Tuesday, March 28, 2023


RVer Safety: Do you hate guns? Alternatives for self-protection

By Mike Sherman

Do you want to feel protected while camping but you shun guns? There are alternatives that will help you in the event you find yourself under assault, either by an animal, or a human being acting like an animal.

Non-lethal weapons have, of course, been around since the beginning of time. Some might think a rock or a baseball bat is a non-lethal weapon but the law recognizes them as deadly weapons. If you rely on a baseball bat for personal protection, keep in mind its use requires you to be up close and personal with your attacker. But what about a defensive spray? They can save your life with a 15-foot separation between you and the offender. Continue reading about the benefits of pepper spray.

Differences between animal (dog or bear) spray and human pepper spray
SOURCE: Pepper-Spray-Store.com

If you want to stay safe from both animals and humans while jogging or camping, you probably don’t want to carry two different types of spray (animal spray and human pepper spray). So, the natural question is whether you can use one spray to cover all possible scenarios.

The fact is, animal spray is typically not as strong as human pepper spray. This is because, quite simply, it doesn’t need to be. Dogs and other animals have much more sensitive senses of sight and smell, so it takes much less OC (oleoresin capsicum, the active ingredient in pepper spray) to affect them and keep you safe.

Dog spray (like Mace Brand Muzzle Pepper Spray) is most often less than half of the industry standard put into human defense spray, with the industry standard for human pepper spray being about 2 million SHU (Scoville Heat Units).

If you only want to carry one type of spray, it’s advised to carry human pepper spray and have the protection against both animals and humans. Pepper spray is not lethal and will not cause long-term injuries to people or animals. It will only temporarily disable the attacking animal or human. Human pepper spray can still get an instant response in animals and the range is still adequate enough for you to stay safe (between 8 and 16 feet). Each spray wears off in 30 minutes to 2 hours and it’s legal in all states (with a few still having restrictions on its use).

Of course, it should be noted that human pepper spray might not be as effective on larger animals like bears. Bear spray might be a better choice if you’re an avid camper or hiker in locations where you’re more likely to encounter an angry bear than a human attacker. Both bear spray and pepper spray contain the same active ingredient, OC (oleoresin capsicum), and can cause temporary blindness, nausea, burning sensations, inability to breathe temporarily and other bothersome symptoms.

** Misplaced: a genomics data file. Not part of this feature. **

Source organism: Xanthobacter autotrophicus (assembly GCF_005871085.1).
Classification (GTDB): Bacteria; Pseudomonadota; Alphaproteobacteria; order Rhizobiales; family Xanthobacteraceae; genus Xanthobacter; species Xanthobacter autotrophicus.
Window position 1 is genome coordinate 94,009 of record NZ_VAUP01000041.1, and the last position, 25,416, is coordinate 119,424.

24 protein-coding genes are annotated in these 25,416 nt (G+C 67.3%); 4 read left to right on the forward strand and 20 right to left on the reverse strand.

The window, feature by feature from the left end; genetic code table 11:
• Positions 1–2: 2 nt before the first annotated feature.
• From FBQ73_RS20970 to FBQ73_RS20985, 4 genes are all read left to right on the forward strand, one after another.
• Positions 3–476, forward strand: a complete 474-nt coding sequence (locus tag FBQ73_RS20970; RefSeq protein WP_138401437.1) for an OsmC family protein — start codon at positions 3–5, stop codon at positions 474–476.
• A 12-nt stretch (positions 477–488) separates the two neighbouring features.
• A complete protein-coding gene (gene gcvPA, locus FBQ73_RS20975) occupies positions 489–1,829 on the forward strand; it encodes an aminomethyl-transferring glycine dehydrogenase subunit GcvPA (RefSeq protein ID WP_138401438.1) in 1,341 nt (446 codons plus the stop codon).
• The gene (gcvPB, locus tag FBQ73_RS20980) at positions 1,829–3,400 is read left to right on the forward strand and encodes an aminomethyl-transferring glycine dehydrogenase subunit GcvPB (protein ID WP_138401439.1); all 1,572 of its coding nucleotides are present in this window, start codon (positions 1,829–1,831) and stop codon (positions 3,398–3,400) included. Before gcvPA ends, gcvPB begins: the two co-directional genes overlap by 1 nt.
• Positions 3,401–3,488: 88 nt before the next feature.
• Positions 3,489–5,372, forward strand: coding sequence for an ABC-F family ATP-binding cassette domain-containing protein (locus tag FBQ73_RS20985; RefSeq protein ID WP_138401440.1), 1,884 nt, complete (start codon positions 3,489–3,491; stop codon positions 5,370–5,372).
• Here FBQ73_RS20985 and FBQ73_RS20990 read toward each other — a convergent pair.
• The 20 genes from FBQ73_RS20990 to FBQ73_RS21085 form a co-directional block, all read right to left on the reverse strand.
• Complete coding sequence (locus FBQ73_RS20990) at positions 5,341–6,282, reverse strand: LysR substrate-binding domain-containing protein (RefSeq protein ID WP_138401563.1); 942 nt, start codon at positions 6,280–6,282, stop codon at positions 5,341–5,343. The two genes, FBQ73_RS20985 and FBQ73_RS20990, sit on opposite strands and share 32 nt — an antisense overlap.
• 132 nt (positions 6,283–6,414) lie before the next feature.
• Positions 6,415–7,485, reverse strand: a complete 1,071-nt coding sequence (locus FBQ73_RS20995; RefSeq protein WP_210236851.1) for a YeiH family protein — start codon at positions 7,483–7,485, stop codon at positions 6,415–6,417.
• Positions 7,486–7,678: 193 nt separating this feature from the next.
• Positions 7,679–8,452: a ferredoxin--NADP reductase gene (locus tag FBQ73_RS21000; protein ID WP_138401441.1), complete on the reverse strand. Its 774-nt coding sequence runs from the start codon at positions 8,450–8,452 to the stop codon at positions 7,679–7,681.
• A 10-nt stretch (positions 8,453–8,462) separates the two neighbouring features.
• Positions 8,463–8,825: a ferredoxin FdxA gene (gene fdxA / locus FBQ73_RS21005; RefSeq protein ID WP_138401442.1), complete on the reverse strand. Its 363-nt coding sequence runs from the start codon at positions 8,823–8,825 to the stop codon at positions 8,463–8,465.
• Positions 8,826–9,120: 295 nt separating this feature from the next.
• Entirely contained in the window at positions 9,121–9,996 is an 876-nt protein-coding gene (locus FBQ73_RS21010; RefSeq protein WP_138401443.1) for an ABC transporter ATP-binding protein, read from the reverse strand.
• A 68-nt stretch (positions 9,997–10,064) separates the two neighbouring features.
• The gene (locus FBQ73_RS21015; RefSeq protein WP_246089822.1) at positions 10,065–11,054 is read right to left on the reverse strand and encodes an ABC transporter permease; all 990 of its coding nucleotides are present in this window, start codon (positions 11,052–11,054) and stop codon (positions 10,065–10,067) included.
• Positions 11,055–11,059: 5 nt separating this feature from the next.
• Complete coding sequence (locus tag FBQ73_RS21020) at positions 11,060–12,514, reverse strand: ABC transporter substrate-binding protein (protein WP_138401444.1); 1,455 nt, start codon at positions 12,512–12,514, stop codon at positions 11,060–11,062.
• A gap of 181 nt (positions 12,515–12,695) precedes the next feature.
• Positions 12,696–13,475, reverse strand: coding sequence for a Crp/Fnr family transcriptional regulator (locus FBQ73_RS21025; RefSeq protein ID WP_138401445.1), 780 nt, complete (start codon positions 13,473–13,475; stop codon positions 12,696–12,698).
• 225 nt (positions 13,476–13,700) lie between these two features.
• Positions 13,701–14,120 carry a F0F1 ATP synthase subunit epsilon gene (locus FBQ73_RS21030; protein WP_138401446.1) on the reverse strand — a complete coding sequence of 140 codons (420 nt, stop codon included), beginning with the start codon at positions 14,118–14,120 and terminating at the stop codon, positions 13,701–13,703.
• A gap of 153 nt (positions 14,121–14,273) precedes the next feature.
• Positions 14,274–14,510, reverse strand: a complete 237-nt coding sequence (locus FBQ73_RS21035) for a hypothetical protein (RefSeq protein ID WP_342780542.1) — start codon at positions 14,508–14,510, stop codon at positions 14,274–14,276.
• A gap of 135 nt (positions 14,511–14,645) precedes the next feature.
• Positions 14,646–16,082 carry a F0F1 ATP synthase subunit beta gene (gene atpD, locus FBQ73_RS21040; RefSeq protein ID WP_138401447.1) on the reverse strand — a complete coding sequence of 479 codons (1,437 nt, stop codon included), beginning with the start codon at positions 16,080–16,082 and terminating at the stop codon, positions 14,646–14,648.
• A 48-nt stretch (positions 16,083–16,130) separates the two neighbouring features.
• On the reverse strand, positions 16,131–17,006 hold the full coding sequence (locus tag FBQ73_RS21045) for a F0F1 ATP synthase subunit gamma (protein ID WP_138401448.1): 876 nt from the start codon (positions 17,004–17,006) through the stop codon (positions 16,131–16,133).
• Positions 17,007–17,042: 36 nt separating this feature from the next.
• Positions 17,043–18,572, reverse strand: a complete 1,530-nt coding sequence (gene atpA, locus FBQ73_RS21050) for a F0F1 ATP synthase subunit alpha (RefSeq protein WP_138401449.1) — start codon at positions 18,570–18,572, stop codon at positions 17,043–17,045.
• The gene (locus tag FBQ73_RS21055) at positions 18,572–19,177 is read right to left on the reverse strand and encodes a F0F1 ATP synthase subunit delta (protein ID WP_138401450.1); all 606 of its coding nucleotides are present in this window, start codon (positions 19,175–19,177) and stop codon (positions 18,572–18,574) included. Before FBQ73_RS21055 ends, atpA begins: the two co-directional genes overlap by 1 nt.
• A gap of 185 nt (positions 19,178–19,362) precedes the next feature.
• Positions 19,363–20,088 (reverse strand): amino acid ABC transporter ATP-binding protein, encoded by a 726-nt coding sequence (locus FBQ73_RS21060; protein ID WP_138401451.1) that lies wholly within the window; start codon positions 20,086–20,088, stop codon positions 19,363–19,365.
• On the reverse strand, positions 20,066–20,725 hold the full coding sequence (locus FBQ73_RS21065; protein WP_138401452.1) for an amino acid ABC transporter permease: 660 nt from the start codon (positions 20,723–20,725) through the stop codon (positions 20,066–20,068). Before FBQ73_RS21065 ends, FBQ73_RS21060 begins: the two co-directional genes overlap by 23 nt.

However, the big difference in bear spray and human pepper spray is the bear spray has to pass tests done by the Environmental Protection Agency, to ensure it’s humane. In terms of strength, bear spray has about 2% CRC (Capsaicin and Related Capsaicinoids) and human spray only has about 1.33% CRC. Bear spray typically can shoot farther than human pepper spray and also often has a wider affected area.

The main point is to keep yourself protected at all times, no matter where you are. Think about your lifestyle and what types of dangers you might encounter on a regular day. If you don’t ever camp or hike, chances are you need human pepper spray. It can help you fight off human or smaller animal attacks (dogs, cats, raccoons, opossum). It’s an ideal choice for joggers or for those who need protection as they walk in parking lots.

However, if you are in the woods a lot and need protection against bears it might be wise to carry bear spray alone or carry it with human pepper spray. It could possibly be illegal to use bear spray on a human should you be attacked by a human while hiking in the woods, as it’s not intended for human use. But, keep in mind if you’re being attacked you must react to keep yourself safe. So, if all you have is bear spray, be sure to use it! It will disable a human just the same, if not more effectively.

There are some restrictions in a few states. You can view the legal information and a wealth of product information at Pepper-Spray-Store.com .

Until next time, be alert and stay safe out there!

Note: We know what we discuss in this column may be controversial. While we invite your polite, constructive comments, inflammatory remarks will be immediately deleted.